"We live in a knowledge economy, a global marketplace and the capability of our young people in the UK is fundamental to our success as a nation," he says, outlining the board's vision.

He follows it up with something that resembles a sales pitch for three technological products being offered to schools by Pearson.

Mr Liaquat mentions the name of the parent company far more often than that of the board he actually heads. And his appointment has been accompanied by a structural change which means he is reporting to someone lower in the Pearson pecking order than his predecessor, Jerry Jarvis, did.

Edexcel is "working more closely with Pearson UK", Mr Liaquat agrees, although he later insists it remains "absolutely independent" of the business that owns it.

But he continually emphasises the benefits that being part of Pearson brings, and a philosophy that goes much wider than offering reliable assessment.

"We bring the power of the Pearson portfolio together to say we want to give you every chance to be as effective as you can be in teaching the subjects you are teaching, so that you can maximise the potential of your kids," he says.

Two years ago, the board attracted controversy when it expressed similar sentiments in a letter to Ofqual that said its "philosophy is aimed at increasing student attainment across all grades".

Surely there was a conflict of interest in an exam board setting grade boundaries and trying to improve results, protested Professor Alan Smithers of Buckingham University.

Not so, says Mr Liaquat: "We have got a clear remit around developing a qualification, writing assessments, marking them.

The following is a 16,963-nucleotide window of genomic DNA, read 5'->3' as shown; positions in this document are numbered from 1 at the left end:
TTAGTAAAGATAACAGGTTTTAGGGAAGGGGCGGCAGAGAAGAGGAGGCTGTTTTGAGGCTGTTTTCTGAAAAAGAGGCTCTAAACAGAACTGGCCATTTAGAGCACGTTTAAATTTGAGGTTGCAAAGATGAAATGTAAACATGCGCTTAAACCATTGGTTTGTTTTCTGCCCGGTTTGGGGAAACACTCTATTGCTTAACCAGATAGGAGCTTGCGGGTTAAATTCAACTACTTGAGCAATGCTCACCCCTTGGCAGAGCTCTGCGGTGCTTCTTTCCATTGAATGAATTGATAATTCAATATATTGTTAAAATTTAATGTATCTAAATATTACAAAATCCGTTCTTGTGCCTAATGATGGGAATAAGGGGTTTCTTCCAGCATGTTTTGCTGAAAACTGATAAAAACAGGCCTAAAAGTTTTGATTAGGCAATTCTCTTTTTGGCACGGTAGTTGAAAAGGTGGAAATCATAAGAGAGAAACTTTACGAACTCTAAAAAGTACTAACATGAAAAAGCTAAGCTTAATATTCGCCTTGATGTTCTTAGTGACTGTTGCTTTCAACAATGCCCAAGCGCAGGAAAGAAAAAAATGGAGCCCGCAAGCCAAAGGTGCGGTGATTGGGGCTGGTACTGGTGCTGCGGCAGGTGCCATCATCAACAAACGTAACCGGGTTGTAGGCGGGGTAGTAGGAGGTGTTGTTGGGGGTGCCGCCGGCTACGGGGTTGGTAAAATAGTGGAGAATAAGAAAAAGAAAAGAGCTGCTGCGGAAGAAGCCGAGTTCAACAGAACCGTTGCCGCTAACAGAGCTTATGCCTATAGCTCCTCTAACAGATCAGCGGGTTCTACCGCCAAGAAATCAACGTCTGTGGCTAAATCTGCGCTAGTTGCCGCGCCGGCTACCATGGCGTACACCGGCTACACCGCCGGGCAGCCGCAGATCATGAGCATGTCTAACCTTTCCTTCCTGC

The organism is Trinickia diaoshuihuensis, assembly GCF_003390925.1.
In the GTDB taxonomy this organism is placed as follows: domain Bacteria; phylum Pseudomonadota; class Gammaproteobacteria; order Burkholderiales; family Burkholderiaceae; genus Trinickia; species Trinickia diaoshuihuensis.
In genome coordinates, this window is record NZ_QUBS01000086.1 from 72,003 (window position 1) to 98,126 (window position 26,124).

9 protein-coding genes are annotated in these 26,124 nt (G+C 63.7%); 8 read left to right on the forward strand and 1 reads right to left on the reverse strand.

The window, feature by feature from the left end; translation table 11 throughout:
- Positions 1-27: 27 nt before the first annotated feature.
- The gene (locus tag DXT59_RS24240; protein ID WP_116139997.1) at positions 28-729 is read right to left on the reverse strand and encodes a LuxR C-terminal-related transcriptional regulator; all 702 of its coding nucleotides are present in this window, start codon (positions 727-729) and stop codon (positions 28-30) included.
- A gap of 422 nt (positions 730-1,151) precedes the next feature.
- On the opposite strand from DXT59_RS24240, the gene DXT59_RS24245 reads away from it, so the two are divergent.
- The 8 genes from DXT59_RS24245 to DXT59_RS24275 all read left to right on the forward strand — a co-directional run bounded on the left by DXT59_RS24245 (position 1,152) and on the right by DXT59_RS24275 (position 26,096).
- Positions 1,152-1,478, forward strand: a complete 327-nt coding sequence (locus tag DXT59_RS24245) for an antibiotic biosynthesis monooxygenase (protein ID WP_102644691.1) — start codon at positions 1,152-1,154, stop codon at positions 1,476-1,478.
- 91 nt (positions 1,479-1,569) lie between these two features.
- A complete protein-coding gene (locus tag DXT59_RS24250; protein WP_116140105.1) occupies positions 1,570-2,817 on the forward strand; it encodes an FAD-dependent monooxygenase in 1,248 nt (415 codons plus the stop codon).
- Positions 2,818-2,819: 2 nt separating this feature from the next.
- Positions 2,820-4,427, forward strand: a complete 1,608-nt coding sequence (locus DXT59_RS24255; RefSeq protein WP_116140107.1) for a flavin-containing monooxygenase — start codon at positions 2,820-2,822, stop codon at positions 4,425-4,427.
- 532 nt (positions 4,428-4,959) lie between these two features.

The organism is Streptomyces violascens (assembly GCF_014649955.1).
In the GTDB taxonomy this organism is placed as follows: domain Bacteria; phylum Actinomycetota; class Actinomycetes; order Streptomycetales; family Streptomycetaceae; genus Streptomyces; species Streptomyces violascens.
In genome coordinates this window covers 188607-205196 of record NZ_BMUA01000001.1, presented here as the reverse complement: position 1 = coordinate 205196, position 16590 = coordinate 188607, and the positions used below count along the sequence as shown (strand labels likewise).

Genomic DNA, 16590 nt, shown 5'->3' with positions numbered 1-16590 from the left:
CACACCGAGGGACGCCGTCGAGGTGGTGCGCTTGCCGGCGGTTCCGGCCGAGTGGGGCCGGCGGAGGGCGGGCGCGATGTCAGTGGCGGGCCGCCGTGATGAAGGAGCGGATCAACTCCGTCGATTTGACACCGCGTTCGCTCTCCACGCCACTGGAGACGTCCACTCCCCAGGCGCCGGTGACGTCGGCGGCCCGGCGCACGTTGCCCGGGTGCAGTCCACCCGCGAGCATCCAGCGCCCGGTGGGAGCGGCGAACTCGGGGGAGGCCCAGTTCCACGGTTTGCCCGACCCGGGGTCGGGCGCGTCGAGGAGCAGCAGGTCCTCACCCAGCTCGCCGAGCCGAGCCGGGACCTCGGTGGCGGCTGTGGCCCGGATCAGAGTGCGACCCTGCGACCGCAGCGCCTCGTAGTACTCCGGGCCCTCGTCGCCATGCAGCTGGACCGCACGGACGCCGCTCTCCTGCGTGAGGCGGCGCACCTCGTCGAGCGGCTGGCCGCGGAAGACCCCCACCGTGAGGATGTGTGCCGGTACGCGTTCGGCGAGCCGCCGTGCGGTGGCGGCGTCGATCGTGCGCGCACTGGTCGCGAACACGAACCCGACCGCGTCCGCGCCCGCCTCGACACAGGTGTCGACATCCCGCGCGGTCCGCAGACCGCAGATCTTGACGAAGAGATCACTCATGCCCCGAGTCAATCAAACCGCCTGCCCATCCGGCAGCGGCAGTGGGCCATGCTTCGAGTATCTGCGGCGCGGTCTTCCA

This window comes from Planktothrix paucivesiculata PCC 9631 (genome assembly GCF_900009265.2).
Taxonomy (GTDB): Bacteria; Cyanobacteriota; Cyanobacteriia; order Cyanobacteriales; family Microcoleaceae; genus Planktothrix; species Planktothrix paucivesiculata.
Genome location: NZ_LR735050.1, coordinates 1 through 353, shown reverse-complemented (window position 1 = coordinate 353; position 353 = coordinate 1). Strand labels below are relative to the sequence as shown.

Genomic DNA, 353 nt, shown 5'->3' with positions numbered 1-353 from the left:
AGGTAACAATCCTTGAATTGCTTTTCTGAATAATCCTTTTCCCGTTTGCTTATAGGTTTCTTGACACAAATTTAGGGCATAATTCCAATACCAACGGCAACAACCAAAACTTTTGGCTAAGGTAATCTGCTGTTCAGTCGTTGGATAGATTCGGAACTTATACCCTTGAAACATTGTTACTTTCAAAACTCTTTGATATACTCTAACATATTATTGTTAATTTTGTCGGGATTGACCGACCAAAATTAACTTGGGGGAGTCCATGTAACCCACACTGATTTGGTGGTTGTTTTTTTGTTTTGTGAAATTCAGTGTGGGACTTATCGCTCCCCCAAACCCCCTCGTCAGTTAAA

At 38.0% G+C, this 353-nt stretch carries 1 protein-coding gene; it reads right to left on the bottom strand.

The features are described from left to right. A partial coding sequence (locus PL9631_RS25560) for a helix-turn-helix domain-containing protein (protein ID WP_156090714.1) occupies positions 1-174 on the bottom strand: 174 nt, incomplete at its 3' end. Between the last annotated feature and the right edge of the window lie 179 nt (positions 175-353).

"That is a very different organisational arrangement and remit for producing learning materials and resources and technology to support attainment.

"There is no conflict. I am an accountable officer who reports to the chairman that's responsible for standards, completely independent of any of the stuff going on in technology and product development."

There is no suggestion that Edexcel has ever been anything other than entirely proper, impartial and fair in the way it sets standards, marks and grades.

Nevertheless, if the primary purpose of an exam board is to assess consistently the level of pupils' achievements, there is bound to be unease if it also makes its goal to help teachers raise those achievements.

But Mr Liaquat is unrepentant. "We will do . everything we can to give teachers the tools they need to be successful," he says.

"If students are becoming more successful, we should celebrate it because we are becoming more competitive as an economy, we are operating in a global marketplace.

"Anything else for me is not the right thing to do."

On an industrial estate near Rotherham, 1.5 million A4 sheets of completed papers are scanned every day.

Schools are often referred to as exam factories these days. But Edexcel's huge processing centre in Hellaby, South Yorkshire, is the real deal.

At peak time, this state-of-the-art operation on an industrial estate near Rotherham sees 1.5 million A4 sheets of completed exam papers scanned into its computer systems every day.

Individual answers are then sent out electronically to examiners for on- screen marking. The resulting data can be made available to schools online, allowing them to compare and analyse pupils' performance question by question.

It can also quickly identify any problems with marking and has shown up some interesting trends in markers' behaviour.

Before the start of one major international football tournament, Edexcel suddenly found it was running out of work to send to PE markers. The board eventually realised that there had been a sudden rush as PE teachers tried to finish all their marking before the tournament began.

Hellaby allows all completed papers to be sent to a central point, where parcels can be dropped off 24 hours a day. So it eliminates many potential problems of what Ken Boston, former head of the Qualifications and Curriculum Authority, famously described as a "cottage industry", with papers going missing between schools and markers' homes.

At Hellaby, a computerised barcode system and a thoroughness that Dave Hassell, head of operations, admits verges on "paranoia", ensures that everything is in its right place.